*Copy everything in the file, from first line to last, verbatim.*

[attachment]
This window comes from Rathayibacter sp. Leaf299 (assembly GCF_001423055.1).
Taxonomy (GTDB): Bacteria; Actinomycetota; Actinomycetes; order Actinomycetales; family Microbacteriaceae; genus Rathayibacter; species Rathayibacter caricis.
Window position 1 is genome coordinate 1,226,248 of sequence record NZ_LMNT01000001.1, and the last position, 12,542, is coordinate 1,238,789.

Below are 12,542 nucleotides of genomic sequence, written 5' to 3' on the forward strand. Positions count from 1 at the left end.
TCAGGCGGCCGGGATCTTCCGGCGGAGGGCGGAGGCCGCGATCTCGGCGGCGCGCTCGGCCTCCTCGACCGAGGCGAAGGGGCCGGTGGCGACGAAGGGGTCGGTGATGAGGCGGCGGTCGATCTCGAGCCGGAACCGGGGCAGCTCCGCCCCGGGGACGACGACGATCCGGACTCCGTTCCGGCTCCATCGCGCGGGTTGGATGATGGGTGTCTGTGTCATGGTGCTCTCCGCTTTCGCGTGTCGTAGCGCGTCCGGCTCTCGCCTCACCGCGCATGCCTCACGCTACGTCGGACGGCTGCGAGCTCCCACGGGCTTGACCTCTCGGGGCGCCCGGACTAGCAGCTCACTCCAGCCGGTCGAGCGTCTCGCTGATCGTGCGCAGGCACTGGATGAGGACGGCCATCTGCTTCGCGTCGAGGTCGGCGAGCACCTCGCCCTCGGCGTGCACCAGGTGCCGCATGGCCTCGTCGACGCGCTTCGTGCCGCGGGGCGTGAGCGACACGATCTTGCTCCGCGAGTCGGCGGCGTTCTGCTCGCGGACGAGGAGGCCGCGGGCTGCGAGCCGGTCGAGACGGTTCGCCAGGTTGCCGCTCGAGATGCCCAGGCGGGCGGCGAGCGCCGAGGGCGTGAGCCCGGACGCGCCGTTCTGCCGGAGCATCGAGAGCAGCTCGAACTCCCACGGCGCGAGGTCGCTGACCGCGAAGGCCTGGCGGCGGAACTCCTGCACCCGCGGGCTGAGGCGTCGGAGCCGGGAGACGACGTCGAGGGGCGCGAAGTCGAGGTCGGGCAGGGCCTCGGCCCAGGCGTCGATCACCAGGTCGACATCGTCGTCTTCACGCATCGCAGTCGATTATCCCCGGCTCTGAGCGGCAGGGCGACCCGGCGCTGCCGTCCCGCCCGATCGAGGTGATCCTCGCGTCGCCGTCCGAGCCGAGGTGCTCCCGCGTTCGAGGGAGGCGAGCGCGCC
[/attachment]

This window comes from Rathayibacter sp. Leaf299 (assembly GCF_001423055.1).
Taxonomy (GTDB): Bacteria; Actinomycetota; Actinomycetes; order Actinomycetales; family Microbacteriaceae; genus Rathayibacter; species Rathayibacter caricis.
Window position 1 is genome coordinate 1,226,248 of sequence record NZ_LMNT01000001.1, and the last position, 12,542, is coordinate 1,238,789.

Below are 12,542 nucleotides of genomic sequence, written 5' to 3' on the forward strand. Positions count from 1 at the left end.
TCAGGCGGCCGGGATCTTCCGGCGGAGGGCGGAGGCCGCGATCTCGGCGGCGCGCTCGGCCTCCTCGACCGAGGCGAAGGGGCCGGTGGCGACGAAGGGGTCGGTGATGAGGCGGCGGTCGATCTCGAGCCGGAACCGGGGCAGCTCCGCCCCGGGGACGACGACGATCCGGACTCCGTTCCGGCTCCATCGCGCGGGTTGGATGATGGGTGTCTGTGTCATGGTGCTCTCCGCTTTCGCGTGTCGTAGCGCGTCCGGCTCTCGCCTCACCGCGCATGCCTCACGCTACGTCGGACGGCTGCGAGCTCCCACGGGCTTGACCTCTCGGGGCGCCCGGACTAGCAGCTCACTCCAGCCGGTCGAGCGTCTCGCTGATCGTGCGCAGGCACTGGATGAGGACGGCCATCTGCTTCGCGTCGAGGTCGGCGAGCACCTCGCCCTCGGCGTGCACCAGGTGCCGCATGGCCTCGTCGACGCGCTTCGTGCCGCGGGGCGTGAGCGACACGATCTTGCTCCGCGAGTCGGCGGCGTTCTGCTCGCGGACGAGGAGGCCGCGGGCTGCGAGCCGGTCGAGACGGTTCGCCAGGTTGCCGCTCGAGATGCCCAGGCGGGCGGCGAGCGCCGAGGGCGTGAGCCCGGACGCGCCGTTCTGCCGGAGCATCGAGAGCAGCTCGAACTCCCACGGCGCGAGGTCGCTGACCGCGAAGGCCTGGCGGCGGAACTCCTGCACCCGCGGGCTGAGGCGTCGGAGCCGGGAGACGACGTCGAGGGGCGCGAAGTCGAGGTCGGGCAGGGCCTCGGCCCAGGCGTCGATCACCAGGTCGACATCGTCGTCTTCACGCATCGCAGTCGATTATCCCCGGCTCTGAGCGGCAGGGCGACCCGGCGCTGCCGTCCCGCCCGATCGAGGTGATCCTCGCGTCGCCGTCCGAGCCGAGGTGCTCCCGCGTTCGAGGGAGGCGAGCGCGCC